Ooutlook of the Global economy remains uncertain, said Chairman of the Governing Board of the Swiss National Bank (SNB) Thomas Jordan said on Thursday.
"The risk of a deterioration in the global economy continues to be high. As before, the biggest risk remains a renewed deterioration in the euro area financial and sovereign debt crisis. Even though our baseline scenario assumes a gradual solution of the crisis, it is possible that tensions could re-emerge on financial markets at any time," said Jordan in the annual conference of the Governing Board in the Swiss capital Berne. Jordan explained that in the first quarter, the growth of the global economy was weaker than expected, across the board.
In many emerging markets, particularly China, economic activity lost strength. In the euro area, the recession continued, and in the US, the recovery remained hesitant. The only advanced economy to gain significant momentum was Japan.
He stressed that "the Swiss National Bank (SNB) is maintaining its minimum exchange rate of CHF 1.20 per euro as the Swiss franc is still high.
An appreciation of the Swiss franc would compromise price stability and would have serious consequences for the Swiss economy". In the current environment, the minimum exchange rate remains important in order to avoid an undesirable tightening of monetary conditions for Switzerland in the event of sudden upward pressure on the Swiss franc, he said. Jordan assured that the SNB stands ready to enforce the minimum exchange rate, if necessary, by buying foreign currency in unlimited quantities, and to take further measures, as required.
The target range for the three-month Libor will be left unchanged at 0.0-0.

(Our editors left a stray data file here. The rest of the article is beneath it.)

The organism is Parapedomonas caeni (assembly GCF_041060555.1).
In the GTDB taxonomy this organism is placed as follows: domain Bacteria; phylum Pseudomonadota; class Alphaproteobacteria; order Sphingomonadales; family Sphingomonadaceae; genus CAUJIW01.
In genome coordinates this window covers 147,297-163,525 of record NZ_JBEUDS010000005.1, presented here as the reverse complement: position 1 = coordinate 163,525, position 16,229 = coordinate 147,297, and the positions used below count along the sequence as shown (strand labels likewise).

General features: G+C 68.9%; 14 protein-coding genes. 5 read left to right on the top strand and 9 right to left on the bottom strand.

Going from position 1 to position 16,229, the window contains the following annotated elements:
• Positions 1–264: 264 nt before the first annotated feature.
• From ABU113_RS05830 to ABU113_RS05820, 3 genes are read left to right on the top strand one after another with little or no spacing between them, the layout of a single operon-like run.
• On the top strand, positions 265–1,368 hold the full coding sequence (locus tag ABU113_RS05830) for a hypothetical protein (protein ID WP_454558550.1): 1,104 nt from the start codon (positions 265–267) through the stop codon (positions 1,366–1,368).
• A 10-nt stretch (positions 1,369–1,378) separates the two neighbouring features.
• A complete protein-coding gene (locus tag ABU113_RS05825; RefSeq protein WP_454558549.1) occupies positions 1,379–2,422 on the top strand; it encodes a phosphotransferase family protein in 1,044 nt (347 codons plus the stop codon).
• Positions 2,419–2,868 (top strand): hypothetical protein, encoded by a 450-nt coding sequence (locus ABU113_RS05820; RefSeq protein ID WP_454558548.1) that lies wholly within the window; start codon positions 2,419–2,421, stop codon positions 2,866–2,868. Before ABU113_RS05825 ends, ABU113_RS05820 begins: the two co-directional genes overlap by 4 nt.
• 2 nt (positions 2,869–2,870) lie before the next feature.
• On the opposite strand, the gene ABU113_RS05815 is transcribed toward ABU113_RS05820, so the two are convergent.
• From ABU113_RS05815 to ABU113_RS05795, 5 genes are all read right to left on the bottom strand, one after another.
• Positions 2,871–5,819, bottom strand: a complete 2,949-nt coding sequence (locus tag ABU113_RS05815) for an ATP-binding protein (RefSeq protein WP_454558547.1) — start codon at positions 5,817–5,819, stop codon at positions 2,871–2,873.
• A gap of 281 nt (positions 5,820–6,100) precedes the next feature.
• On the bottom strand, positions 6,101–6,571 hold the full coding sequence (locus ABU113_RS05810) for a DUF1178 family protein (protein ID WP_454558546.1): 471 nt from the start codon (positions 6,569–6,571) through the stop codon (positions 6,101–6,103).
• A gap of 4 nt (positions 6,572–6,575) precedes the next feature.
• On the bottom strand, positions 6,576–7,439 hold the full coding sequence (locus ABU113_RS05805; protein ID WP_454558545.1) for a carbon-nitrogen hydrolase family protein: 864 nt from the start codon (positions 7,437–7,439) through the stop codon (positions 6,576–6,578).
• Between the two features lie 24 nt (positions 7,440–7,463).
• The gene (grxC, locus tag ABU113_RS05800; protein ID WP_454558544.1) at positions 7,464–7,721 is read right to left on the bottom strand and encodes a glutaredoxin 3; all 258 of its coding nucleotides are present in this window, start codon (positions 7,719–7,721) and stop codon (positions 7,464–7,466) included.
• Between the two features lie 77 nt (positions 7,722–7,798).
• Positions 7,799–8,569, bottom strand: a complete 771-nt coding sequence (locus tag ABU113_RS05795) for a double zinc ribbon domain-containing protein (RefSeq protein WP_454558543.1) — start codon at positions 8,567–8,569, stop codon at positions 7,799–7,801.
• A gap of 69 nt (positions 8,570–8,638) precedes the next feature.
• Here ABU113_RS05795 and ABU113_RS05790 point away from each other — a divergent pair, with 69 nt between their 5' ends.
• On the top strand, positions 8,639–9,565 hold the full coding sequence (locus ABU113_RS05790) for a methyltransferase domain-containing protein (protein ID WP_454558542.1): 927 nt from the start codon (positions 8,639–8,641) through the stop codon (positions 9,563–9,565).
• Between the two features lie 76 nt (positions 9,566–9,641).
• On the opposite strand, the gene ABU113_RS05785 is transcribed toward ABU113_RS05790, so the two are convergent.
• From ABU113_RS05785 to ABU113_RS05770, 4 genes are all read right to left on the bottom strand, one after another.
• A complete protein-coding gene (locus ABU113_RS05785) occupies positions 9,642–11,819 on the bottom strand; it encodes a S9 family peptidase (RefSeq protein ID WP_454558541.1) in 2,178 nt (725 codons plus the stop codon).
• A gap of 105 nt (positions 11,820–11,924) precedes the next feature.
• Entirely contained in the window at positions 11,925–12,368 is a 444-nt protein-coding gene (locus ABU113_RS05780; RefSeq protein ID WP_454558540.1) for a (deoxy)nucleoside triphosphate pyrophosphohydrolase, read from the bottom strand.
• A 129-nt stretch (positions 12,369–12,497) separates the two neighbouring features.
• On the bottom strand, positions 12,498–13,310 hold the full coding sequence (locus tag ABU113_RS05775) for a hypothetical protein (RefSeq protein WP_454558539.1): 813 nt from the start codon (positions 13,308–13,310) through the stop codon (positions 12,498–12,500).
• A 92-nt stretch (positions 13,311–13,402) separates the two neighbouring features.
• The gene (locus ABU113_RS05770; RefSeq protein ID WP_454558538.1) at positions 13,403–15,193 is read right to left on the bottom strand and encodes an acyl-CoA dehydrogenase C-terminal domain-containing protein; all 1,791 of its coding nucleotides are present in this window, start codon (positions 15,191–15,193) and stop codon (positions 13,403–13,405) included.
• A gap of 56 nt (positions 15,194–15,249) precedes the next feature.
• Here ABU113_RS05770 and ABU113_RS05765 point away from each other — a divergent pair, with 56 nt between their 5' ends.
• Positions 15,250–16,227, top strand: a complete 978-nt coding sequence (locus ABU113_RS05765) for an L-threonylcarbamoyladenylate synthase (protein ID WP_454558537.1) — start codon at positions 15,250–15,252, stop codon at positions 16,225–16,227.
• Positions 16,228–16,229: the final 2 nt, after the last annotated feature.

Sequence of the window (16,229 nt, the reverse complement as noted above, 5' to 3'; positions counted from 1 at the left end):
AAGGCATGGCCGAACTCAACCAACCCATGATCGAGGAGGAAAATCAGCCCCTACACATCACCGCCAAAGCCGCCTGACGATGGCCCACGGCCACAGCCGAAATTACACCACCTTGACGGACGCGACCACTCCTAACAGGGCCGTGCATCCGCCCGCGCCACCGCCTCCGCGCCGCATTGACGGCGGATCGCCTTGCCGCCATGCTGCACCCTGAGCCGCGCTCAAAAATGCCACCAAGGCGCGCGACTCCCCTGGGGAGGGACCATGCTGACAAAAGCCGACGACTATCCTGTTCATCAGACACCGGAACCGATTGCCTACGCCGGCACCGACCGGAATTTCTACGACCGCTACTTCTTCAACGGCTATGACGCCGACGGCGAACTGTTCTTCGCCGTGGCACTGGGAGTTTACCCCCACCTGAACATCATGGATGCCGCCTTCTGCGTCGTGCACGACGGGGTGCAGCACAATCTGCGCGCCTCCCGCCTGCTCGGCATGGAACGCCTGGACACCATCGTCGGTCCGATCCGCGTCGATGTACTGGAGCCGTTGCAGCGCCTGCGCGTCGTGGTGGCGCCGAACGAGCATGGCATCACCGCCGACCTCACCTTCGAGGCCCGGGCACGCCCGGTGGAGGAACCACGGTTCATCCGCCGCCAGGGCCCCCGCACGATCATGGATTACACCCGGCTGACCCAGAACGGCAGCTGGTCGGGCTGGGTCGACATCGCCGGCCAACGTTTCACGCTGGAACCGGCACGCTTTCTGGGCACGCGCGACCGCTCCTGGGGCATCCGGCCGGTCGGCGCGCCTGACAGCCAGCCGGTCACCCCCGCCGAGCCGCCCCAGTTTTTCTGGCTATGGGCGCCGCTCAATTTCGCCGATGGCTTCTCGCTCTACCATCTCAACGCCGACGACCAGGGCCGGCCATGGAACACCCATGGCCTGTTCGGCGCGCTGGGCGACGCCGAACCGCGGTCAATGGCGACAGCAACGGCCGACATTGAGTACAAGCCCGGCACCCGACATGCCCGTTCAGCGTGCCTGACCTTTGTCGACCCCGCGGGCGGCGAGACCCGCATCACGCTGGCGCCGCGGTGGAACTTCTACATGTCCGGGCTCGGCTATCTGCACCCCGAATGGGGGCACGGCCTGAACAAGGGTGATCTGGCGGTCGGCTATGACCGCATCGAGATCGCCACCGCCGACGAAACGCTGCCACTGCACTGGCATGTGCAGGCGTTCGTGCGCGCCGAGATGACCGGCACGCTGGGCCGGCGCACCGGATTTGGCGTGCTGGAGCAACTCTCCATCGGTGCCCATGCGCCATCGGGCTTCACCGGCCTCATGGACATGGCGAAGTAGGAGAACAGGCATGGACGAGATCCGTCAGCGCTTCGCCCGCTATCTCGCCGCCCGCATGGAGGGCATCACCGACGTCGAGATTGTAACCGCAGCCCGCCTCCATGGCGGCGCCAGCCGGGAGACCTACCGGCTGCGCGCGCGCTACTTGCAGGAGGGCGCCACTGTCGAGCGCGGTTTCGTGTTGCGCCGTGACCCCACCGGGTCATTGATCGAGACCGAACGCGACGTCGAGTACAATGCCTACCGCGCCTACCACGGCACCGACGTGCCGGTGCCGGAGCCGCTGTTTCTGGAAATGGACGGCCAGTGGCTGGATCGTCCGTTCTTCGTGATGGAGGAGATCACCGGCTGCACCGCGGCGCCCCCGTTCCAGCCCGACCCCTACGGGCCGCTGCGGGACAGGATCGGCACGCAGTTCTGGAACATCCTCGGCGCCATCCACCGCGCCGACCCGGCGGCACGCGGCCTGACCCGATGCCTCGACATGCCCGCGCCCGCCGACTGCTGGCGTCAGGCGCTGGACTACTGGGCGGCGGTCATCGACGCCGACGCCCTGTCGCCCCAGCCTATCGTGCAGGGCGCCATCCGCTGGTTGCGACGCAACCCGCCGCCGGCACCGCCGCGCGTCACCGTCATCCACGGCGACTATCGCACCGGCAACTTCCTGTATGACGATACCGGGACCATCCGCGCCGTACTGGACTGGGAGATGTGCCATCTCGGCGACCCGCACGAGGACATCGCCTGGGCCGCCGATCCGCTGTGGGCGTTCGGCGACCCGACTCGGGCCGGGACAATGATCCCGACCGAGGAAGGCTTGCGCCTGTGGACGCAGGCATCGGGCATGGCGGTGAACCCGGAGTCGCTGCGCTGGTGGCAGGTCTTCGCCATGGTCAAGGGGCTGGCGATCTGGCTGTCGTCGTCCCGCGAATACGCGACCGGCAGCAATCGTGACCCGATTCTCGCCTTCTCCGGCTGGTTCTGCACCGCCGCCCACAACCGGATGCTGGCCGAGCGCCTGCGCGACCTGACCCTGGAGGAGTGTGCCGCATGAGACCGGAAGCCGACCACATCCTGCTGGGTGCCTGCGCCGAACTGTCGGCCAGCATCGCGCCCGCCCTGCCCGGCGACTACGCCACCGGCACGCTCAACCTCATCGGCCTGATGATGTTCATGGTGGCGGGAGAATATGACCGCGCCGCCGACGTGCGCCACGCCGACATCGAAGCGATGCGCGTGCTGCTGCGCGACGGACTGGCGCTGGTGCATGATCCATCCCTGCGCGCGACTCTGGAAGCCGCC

25 per cent.
Since March, the SNB's conditional inflation forecast has remained almost unchanged, apart from inflation for the current year, which is slightly lower due to a reduction in the oil price.
The forecast is again based on an unchanged three-month Libor of 0.0 per cent over the next three years. For 2013, we now anticipate slightly lower inflation of -0.3 per cent. In Switzerland, real GDP rose significantly in the first quarter. However, we expect a perceptible weakening in growth for the second quarter. Overall, we still anticipate growth of 1.0-1.5 per cent for 2013.
According to Jordan, the risks for the Swiss economy remain high. They continue to originate, for the most part, from the international environment. A weakening in global economic momentum cannot be excluded. Further developments in the euro area financial and sovereign debt crisis remain uncertain. Tensions can reappear at any moment on global financial markets. Domestically, there is a risk that the imbalances on the mortgage and real estate markets will grow, given the sustained period of exceptionally low interest rates.
Overall, lending has been growing faster than nominal GDP for several years. In addition, prices for owner-occupied apartments and single-family homes have risen strongly in the past few years. Given the sustained period of exceptionally low interest rates, there is a risk that the imbalances on the mortgage and real estate markets will increase further.
This development jeopardises financial stability and, in the event of an abrupt correction, can have wide-reaching consequences for the real economy.
Jordan explained that the SNB continues to face major challenges. In particular, the threat that the Swiss franc could suddenly come under upward pressure again has not been averted. In the current low interest rate environment, therefore, the minimum exchange rate remains the focal instrument for ensuring appropriate monetary conditions.
The financial crisis has shown that for balanced economic development more than just price stability is required; financial stability must also be guaranteed. In Switzerland, the fact that the SNB is required to contribute to ensuring financial stability was already laid down in the National Bank Act of 2004. In addition, last year a new instrument was created - the countercyclical capital buffer - based on the lessons drawn from the financial crisis.
At the beginning of the year, the SNB proposed that this buffer be activated, and the Federal Council decided in favour of an activation in February. The countercyclical capital buffer will come into effect from the end of September 2013 and will strengthen the resilience of the banking industry. Moreover, it will help to counter a further build-up of imbalances on the mortgage and real estate markets.